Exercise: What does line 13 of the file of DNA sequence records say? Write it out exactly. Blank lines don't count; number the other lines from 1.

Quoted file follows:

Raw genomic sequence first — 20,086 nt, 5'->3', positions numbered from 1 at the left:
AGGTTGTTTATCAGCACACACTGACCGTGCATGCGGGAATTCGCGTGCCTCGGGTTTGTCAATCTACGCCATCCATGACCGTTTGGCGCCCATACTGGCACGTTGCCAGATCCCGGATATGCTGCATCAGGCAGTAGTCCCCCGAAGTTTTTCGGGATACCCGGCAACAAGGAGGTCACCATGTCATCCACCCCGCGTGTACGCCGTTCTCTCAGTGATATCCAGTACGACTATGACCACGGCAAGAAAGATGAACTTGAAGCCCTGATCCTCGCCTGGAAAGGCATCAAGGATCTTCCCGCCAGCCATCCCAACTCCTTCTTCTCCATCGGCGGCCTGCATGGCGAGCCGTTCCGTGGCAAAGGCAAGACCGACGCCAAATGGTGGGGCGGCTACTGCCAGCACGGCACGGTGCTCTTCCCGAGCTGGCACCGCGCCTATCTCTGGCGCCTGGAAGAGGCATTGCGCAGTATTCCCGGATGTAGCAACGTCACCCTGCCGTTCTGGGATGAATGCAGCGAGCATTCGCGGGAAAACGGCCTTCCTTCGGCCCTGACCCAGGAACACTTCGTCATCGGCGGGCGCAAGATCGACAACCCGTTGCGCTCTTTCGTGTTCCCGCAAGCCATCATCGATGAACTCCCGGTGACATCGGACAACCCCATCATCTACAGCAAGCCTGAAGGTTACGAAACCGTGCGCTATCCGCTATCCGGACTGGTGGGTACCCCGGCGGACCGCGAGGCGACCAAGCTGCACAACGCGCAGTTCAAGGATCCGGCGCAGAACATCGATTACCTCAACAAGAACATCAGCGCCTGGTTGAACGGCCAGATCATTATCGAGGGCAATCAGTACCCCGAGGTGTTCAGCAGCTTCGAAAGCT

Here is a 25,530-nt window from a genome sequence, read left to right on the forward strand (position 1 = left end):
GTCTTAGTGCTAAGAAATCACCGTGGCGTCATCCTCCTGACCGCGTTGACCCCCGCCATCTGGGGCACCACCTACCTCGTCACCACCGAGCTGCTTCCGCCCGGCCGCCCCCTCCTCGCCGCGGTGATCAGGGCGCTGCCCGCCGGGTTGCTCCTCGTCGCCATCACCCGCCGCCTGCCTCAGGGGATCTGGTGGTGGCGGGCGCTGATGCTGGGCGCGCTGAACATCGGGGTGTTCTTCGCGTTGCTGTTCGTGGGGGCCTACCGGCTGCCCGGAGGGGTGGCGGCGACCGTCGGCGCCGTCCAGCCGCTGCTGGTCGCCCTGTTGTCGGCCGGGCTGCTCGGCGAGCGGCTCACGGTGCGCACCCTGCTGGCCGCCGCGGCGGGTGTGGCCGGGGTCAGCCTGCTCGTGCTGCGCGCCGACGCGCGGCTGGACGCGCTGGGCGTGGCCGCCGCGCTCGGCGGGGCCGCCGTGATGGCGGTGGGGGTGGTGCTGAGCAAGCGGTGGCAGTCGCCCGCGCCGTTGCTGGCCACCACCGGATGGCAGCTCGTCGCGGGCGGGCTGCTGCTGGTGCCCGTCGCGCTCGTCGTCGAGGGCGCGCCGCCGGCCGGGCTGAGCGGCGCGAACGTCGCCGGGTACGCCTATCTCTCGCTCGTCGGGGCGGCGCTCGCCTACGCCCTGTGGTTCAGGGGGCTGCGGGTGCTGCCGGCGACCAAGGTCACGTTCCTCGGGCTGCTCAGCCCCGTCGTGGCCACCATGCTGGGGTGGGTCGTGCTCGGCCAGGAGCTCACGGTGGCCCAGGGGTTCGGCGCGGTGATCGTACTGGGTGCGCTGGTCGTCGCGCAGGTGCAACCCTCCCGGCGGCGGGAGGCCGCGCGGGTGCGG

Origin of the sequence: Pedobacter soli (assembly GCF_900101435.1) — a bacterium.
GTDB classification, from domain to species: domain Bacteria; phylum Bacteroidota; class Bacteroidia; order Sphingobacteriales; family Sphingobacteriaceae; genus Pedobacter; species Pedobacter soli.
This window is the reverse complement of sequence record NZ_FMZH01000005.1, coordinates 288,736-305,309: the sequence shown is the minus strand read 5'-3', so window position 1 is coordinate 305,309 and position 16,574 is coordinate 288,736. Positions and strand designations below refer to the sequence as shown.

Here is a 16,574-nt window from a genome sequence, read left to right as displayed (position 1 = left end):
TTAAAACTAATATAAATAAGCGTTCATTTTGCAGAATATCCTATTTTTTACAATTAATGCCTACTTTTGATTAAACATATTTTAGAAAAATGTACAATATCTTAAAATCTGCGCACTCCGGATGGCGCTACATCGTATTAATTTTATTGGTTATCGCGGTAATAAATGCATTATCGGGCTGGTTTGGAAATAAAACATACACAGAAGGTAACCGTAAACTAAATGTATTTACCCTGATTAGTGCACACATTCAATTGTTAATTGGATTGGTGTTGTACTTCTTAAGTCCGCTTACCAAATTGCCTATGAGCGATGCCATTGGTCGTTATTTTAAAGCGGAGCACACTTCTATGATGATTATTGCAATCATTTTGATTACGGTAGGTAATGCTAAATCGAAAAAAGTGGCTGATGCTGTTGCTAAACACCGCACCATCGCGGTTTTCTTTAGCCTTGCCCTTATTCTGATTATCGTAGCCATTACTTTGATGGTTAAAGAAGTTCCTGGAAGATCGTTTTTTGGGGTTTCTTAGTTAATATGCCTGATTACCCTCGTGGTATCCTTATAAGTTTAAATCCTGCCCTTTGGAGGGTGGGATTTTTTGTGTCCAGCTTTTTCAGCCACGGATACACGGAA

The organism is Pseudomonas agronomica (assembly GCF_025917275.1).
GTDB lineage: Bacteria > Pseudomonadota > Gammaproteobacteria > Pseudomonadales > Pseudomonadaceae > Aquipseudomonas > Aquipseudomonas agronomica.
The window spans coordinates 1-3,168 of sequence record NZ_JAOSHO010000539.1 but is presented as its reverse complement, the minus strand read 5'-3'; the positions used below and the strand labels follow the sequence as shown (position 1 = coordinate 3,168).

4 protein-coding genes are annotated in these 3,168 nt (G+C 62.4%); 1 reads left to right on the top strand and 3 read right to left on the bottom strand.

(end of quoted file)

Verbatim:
4 protein-coding genes are annotated in these 3,168 nt (G+C 62.4%); 1 reads left to right on the top strand and 3 read right to left on the bottom strand.